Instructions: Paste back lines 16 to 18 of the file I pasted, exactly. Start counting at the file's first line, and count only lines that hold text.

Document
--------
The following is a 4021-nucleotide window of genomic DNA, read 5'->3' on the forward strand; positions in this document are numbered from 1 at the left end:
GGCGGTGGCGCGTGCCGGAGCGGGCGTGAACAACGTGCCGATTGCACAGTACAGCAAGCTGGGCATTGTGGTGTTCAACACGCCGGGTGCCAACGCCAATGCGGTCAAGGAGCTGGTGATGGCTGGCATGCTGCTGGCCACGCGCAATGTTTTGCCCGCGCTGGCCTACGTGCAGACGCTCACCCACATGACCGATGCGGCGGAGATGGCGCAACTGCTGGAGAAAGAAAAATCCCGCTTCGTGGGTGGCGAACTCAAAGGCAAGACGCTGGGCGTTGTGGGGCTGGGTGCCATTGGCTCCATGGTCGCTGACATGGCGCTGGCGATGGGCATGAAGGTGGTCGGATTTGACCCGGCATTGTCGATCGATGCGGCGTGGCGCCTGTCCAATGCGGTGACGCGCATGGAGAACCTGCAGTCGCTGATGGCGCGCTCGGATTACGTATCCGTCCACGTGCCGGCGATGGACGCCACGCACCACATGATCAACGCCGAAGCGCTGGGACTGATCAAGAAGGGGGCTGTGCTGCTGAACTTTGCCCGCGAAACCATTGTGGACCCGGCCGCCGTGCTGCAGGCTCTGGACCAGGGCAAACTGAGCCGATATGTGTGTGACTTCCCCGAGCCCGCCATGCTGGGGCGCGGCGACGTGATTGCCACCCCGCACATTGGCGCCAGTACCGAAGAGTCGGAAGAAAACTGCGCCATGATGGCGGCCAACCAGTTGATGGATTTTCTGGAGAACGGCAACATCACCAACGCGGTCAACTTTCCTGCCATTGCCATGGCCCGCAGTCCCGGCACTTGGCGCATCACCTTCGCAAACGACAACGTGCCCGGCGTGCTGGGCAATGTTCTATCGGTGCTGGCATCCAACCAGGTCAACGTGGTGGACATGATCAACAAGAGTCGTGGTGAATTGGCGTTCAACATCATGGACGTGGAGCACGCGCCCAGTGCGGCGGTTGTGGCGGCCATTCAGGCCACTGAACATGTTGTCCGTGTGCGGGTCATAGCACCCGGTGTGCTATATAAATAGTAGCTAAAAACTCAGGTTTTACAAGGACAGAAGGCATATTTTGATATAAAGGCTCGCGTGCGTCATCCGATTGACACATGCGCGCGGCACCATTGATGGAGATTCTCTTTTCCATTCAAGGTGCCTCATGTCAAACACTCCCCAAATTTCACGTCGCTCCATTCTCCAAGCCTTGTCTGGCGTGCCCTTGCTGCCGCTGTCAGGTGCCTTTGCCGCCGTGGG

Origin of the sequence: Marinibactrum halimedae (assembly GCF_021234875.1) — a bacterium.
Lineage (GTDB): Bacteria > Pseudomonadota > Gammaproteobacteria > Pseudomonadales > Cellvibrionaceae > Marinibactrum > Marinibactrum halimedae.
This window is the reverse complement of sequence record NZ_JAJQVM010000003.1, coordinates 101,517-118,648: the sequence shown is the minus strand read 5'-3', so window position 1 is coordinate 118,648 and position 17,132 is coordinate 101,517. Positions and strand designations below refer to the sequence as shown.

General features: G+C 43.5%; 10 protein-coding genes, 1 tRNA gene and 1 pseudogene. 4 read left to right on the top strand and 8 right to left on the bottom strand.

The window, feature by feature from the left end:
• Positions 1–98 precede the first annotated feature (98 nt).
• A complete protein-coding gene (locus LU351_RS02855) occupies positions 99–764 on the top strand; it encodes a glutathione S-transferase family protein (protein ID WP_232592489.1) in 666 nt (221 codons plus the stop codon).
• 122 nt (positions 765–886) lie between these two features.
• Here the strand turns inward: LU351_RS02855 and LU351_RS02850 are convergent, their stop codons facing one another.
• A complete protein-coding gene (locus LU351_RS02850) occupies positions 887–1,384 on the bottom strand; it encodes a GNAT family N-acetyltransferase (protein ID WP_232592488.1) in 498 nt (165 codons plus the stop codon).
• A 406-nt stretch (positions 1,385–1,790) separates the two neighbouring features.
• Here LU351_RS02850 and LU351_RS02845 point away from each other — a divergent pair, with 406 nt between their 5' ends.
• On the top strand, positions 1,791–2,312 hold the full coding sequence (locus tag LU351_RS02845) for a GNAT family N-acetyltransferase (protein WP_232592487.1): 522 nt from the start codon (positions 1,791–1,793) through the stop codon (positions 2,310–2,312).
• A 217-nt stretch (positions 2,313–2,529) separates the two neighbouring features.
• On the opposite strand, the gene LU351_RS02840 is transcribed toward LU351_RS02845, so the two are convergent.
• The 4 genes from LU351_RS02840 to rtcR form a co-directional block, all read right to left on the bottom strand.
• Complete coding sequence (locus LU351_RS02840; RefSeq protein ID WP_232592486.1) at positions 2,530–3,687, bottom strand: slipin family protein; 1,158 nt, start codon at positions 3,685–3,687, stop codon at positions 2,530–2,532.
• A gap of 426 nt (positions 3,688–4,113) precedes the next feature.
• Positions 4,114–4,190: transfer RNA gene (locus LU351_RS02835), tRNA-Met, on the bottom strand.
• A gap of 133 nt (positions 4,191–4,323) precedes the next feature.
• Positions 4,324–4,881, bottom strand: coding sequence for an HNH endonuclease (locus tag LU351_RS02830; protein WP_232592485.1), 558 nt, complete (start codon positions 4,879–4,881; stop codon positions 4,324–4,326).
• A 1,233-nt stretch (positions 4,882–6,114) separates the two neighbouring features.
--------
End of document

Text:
• A 217-nt stretch (positions 2,313–2,529) separates the two neighbouring features.
• On the opposite strand, the gene LU351_RS02840 is transcribed toward LU351_RS02845, so the two are convergent.
• The 4 genes from LU351_RS02840 to rtcR form a co-directional block, all read right to left on the bottom strand.